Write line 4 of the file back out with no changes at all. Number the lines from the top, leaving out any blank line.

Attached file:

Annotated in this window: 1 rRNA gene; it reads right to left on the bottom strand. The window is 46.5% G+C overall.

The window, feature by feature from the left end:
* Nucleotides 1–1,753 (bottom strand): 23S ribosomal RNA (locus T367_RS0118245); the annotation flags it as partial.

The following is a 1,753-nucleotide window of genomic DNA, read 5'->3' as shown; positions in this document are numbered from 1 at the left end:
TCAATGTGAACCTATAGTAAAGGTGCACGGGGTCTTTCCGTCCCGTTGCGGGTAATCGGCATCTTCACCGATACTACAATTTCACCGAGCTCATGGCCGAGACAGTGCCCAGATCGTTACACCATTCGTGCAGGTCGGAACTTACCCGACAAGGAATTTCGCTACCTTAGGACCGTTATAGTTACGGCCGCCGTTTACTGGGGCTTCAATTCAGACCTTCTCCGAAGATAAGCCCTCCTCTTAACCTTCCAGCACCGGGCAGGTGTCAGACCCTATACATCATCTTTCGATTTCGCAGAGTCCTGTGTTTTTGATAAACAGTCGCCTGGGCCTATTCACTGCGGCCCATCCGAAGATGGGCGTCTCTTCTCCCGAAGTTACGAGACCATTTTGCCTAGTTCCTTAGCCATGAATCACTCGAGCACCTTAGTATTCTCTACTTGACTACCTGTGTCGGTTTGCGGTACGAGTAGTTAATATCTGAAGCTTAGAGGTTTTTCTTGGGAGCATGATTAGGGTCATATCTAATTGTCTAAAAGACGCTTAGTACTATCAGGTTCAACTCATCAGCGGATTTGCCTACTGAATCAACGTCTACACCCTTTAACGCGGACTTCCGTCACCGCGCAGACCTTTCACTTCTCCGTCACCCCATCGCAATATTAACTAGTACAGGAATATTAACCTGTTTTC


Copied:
The following is a 1,753-nucleotide window of genomic DNA, read 5'->3' as shown; positions in this document are numbered from 1 at the left end: